Saturday, February 27, 2016

The View from Castle Rock


Alice Munro's The View from Castle Rock Toronto: Penguin Canada, 2006/2007.




Sat. Feb 27, 2016

The View from Castle Rock begins with documentation of the origins of Alice Munro's birth family, the Laidlaws, in an isolated valley in the south of Scotland. Although the book is subtitled "Stories" and there is the usual disclaimer at the front - " . . . any resemblance to actual persons living or dead, events, or locales is entirely coincidental," these stories have the feel of autobiography and genealogy. In her Foreword, Munro does admit "the part of this book that might be called family history has expanded into fiction, but always within the outline of a true narrative." Why do I want to know which events really happened? Why does not knowing seem somehow disconcerting? The genealogist in me wants to dig out what is "real," what is "hard evidence." The writer in me wants to unearth the creative process of a Nobel-Prize-winning Canadian female writer who writes about so many things which interest me too. Especially the origins of story, and the link between place and person, place and personality. And the importance of that connection to place as one of the ways we necessarily learn to Know Ourselves. Compare and contrast. Similarities and differences. The scripts we learn by heart from days before we learn to read, and ever after - while we still live there with them, when we only visit, and then when we visit the graveyards and the abandoned farmyards and farmhouses. It is about time, and change, yet it is more than "the only constant is change." More than that.

I have two favourites, stories which spring to mind when I think of this book. The first, "The View from Castle Rock," because I have visited Edinburgh Castle twice, and drunk in the view across the Firth of Forth to Fife, as Rebus so often does in Ian Rankin's addictive detective stories about the city and a policeman who loves it as much as does the writer. Place, then people. The people are sojourners. Although it too changes physically, the place remains. That's why I loved the second story too, "What Do You Want to Know For?" about a man and wife driving the back roads with an ever-present geological map, the story of the place told in lines and colours.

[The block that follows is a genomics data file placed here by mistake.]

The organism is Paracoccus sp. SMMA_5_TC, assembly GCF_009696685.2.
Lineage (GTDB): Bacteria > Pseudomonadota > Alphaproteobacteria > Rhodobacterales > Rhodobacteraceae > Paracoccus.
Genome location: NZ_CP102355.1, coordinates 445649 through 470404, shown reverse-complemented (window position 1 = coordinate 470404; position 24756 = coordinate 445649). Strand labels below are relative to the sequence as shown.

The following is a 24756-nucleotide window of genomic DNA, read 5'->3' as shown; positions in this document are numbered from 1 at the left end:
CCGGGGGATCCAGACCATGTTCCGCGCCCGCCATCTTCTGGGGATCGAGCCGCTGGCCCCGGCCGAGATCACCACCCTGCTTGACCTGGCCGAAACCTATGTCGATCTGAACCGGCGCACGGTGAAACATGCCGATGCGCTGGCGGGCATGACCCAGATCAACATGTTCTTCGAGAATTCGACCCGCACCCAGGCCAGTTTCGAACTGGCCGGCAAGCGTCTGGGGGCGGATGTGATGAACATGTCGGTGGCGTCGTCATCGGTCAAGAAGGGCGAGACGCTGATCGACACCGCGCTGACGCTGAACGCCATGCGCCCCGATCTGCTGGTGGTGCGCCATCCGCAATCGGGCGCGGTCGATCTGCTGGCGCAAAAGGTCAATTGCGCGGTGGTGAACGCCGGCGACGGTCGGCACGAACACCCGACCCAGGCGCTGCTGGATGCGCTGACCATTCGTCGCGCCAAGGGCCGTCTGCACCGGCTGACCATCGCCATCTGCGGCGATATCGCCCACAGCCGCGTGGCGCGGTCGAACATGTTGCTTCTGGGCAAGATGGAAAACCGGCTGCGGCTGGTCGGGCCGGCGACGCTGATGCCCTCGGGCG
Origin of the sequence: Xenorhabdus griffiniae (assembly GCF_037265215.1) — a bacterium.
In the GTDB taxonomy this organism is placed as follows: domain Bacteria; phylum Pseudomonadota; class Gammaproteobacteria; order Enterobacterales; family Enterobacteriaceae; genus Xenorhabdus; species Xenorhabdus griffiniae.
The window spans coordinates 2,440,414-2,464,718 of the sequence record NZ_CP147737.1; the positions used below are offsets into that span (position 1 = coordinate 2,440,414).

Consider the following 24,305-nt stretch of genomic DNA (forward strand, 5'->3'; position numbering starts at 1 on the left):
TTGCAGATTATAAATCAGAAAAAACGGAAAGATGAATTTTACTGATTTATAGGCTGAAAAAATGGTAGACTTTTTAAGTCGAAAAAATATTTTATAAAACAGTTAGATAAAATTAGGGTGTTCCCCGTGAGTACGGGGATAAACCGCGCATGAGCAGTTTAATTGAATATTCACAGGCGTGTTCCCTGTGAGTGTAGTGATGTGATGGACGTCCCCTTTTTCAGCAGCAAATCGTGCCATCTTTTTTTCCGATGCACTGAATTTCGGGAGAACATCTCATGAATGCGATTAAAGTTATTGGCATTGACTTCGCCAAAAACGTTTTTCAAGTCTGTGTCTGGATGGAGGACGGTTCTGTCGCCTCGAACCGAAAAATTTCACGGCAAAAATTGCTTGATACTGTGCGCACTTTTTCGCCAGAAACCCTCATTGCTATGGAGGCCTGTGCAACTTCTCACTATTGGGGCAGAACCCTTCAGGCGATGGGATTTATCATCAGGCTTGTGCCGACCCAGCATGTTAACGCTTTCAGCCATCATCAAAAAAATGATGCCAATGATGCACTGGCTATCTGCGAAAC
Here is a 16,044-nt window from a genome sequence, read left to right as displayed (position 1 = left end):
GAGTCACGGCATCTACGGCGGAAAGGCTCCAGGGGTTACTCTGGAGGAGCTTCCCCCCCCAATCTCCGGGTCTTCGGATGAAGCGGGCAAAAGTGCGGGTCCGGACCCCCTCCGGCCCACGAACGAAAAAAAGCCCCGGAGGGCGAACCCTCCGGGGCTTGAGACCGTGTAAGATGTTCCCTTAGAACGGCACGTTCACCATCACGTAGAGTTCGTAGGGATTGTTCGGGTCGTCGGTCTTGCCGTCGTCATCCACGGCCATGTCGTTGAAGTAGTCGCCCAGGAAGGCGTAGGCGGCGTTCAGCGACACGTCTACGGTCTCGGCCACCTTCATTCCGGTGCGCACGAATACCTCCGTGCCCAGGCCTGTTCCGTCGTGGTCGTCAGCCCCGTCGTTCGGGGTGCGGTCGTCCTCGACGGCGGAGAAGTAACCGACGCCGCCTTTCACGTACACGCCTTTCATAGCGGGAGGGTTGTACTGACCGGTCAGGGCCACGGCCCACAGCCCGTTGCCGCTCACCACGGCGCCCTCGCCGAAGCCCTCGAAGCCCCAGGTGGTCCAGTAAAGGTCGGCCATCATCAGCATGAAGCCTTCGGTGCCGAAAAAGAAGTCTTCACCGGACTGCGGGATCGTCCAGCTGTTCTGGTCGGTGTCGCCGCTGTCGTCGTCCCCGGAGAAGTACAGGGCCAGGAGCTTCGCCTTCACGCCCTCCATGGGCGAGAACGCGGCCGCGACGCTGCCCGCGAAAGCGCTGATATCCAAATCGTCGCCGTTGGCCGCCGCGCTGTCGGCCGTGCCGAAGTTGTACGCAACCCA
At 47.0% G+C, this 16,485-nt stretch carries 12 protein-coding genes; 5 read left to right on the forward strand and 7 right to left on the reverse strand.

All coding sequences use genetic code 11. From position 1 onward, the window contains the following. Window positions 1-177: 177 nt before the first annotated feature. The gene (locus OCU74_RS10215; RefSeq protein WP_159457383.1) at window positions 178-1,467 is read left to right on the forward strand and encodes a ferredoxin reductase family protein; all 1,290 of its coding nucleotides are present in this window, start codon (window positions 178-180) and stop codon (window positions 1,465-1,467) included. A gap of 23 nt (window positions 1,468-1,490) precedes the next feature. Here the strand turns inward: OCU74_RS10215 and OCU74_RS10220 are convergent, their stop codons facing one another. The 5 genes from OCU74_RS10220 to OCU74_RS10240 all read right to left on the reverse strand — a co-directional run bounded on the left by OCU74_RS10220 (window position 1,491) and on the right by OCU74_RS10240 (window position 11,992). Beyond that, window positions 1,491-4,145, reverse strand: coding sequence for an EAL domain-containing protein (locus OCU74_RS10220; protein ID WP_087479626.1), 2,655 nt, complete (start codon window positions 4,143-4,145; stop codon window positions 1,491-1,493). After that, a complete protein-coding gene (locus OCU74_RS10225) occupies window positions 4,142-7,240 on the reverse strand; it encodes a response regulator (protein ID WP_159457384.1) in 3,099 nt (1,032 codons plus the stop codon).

I am always astonished when I read Alice Munro about how similar our experiences were, rural farm girl, small town, going away to city and university, marrying, unmarrying, marrying again. Although a generation apart, and settlement in my Manitoba was fifty years later. The same but different. Houses, but woodframe and shiplap as opposed to red brick. The variety of characters, but so many archetypal.

I love the restraint of Alice Munro's writing - the way she simply describes the epiphany and trusts her readers to get it. In "Lying Under the Apple Tree," when the narrator hears her boyfriend Russell calling another woman "honey," she's out / gone. No questions asked, no confrontation, no explanation. Out of there.

I also see again the blatant ageism in so many book reviews. It's as if young aspiring writers think about the previous generations, especially writers over 80, "how dare you continue to publish?" and make gratuitous comments comparing this and earlier work, usually including the words "familiar ground."

I sought out Alice Munro's Nobel Prize video, 2013. She has made up stories all her life, prompted in the beginning by a discontent with the existing fictional landscape, specifically with the plot, the denouement, in Hans Christian Andersen's The Little Mermaid. She wanted a different ending for her heroines, for her own tales of the lives of girls and women. She has been re-creating the narrative for our land and ourselves all her writing life.

http://www.nobelprize.org/nobel_prizes/literature/laureates/2013/munro-lecture.pdf

Friday, February 12, 2016

A Thousand Farewells

Nahlah Ayed's A Thousand Farewells: A Reporter's Journey from Refugee Camp to the Arab Spring (Toronto: Penguin/Viking, 2012)




This non-fiction book appealed to me because Nahlah Ayed is an Arab-speaking journalist who was born is Winnipeg and attended my Alma Mater, the University of Manitoba. A Thousand Farewells documents her seven years working for the CBC, living in and reporting from the Middle East, from about 2005 to 2012, up to the Tahrir Square protest in Egypt and the beginning of "the Arab Spring."

Ayed's account is eye-opening to me. I know next to nothing about the geography and the human history of this troubled region. News reports seem catastrophic, confusing, and predictably pessimistic. The best I can hope to do is to assist, or support my government's assistance, in whatever way is realistic and to try to do no harm. (For example, by not bombing, which hurts innocent individuals, property, and the economy.)

In A Thousand Farewells, Ayed attempts to explain to the uninitiated, across cultures, the events, the issues, their historic origins, the current context, and the way they impact individuals. She communicates her understanding of her mandate as one verbalizing and then writing first drafts of history. She stresses her credo that "People are not quotes or clips, used to illustrate stories about war and conflict. People are the story, always." And she does not stint on sharing facts about the stresses and physical threats of living in, rushing towards, war zones. An existence, as they say, like the pinball in the machine, moved by, responding to, the actions of others. Subsuming any semblance of a personal life to the demands of career and calling.